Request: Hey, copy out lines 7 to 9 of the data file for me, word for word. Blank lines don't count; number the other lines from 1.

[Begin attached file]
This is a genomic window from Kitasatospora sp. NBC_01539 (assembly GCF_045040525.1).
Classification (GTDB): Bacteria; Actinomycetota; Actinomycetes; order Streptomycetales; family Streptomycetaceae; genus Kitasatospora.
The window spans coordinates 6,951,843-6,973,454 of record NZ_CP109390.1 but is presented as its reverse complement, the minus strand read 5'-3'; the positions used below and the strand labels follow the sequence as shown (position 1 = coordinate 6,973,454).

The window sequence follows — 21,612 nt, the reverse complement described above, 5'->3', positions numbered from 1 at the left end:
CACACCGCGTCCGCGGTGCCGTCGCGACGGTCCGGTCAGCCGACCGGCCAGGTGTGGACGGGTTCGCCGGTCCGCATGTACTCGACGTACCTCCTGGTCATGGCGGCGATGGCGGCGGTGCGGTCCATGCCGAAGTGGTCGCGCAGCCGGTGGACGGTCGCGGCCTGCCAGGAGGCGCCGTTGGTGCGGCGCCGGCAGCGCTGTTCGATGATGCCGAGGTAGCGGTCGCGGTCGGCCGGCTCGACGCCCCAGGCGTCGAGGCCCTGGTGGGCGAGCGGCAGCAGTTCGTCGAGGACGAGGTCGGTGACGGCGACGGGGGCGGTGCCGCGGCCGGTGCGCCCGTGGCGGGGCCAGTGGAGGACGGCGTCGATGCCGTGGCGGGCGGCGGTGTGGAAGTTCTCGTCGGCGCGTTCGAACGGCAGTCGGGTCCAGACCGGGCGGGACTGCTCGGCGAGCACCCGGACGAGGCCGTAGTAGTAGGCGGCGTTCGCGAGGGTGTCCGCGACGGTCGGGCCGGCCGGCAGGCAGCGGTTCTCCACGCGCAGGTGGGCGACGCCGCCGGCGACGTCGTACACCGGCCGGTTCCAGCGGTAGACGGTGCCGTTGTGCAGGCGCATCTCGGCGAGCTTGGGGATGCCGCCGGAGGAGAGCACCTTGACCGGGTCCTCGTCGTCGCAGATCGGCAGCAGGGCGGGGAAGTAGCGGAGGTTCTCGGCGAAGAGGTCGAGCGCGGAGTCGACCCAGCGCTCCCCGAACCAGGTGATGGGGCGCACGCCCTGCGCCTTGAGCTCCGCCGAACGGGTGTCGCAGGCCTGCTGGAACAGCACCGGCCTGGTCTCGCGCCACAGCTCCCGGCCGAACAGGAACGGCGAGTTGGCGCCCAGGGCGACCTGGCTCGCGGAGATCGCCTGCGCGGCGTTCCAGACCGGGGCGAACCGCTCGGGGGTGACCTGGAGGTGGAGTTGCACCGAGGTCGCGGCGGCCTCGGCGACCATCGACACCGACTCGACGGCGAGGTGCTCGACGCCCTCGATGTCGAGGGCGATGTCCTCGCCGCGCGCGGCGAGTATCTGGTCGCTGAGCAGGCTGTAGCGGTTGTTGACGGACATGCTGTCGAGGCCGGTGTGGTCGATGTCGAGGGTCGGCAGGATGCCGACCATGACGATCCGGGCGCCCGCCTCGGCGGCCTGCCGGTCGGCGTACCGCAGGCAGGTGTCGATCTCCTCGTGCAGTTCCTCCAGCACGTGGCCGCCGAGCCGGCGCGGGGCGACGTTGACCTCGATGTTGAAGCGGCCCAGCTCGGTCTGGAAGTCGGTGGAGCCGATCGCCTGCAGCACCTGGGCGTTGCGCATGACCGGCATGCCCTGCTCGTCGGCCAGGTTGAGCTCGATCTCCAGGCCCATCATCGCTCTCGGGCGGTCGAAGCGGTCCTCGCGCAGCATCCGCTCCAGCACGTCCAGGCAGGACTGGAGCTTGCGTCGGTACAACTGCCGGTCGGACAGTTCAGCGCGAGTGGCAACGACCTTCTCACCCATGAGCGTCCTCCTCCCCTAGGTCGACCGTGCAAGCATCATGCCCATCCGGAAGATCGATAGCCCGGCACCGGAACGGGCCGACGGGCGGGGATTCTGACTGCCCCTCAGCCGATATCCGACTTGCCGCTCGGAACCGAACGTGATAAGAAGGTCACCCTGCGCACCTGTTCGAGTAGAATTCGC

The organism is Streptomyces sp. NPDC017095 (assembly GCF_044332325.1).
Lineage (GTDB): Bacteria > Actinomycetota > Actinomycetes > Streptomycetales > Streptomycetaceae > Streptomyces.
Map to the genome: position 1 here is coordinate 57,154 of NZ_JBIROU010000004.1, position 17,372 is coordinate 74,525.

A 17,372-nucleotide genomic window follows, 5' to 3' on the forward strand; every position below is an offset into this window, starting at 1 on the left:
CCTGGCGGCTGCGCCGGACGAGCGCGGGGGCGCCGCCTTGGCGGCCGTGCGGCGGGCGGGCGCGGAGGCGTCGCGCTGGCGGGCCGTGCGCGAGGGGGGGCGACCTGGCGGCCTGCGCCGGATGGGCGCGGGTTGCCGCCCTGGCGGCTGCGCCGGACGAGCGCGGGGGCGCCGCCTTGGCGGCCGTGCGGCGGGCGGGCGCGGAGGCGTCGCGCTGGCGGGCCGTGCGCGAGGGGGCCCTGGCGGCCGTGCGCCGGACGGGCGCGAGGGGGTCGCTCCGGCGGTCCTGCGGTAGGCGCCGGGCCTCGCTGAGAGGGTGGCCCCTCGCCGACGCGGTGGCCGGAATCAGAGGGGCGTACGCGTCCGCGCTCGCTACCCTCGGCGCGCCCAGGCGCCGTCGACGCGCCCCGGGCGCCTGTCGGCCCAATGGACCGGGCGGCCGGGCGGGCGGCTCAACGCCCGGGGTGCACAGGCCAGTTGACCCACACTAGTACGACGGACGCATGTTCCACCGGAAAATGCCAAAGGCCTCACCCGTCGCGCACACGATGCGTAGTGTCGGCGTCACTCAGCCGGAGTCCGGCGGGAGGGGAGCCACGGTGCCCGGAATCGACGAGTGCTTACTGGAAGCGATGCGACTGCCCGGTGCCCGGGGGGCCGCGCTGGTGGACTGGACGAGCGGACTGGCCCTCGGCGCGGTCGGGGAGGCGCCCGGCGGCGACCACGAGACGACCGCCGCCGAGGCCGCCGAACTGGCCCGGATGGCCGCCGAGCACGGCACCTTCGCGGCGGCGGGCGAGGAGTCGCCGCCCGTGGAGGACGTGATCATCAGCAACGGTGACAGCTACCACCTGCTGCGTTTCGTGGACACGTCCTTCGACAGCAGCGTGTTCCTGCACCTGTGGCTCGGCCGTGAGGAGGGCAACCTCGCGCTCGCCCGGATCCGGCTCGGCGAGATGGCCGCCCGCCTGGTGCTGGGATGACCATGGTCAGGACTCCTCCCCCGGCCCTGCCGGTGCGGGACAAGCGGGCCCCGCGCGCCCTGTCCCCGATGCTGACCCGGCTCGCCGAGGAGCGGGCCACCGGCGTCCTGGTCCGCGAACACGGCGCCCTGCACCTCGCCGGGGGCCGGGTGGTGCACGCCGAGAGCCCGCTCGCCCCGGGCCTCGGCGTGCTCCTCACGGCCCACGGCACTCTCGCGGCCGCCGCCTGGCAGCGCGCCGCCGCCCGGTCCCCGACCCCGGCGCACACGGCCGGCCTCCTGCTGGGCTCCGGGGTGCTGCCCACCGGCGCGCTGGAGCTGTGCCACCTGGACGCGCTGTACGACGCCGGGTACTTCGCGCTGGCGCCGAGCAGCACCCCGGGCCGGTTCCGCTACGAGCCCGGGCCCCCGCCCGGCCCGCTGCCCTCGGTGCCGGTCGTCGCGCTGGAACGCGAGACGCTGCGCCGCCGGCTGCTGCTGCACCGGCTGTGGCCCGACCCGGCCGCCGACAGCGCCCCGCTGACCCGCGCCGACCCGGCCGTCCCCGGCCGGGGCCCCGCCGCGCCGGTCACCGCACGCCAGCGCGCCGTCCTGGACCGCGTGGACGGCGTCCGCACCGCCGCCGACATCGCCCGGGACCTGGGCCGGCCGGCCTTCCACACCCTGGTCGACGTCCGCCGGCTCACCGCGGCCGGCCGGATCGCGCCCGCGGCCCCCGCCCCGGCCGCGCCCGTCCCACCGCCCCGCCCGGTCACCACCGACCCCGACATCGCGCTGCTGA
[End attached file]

Lineage (GTDB): Bacteria > Actinomycetota > Actinomycetes > Streptomycetales > Streptomycetaceae > Streptomyces.
Map to the genome: position 1 here is coordinate 57,154 of NZ_JBIROU010000004.1, position 17,372 is coordinate 74,525.

A 17,372-nucleotide genomic window follows, 5' to 3' on the forward strand; every position below is an offset into this window, starting at 1 on the left: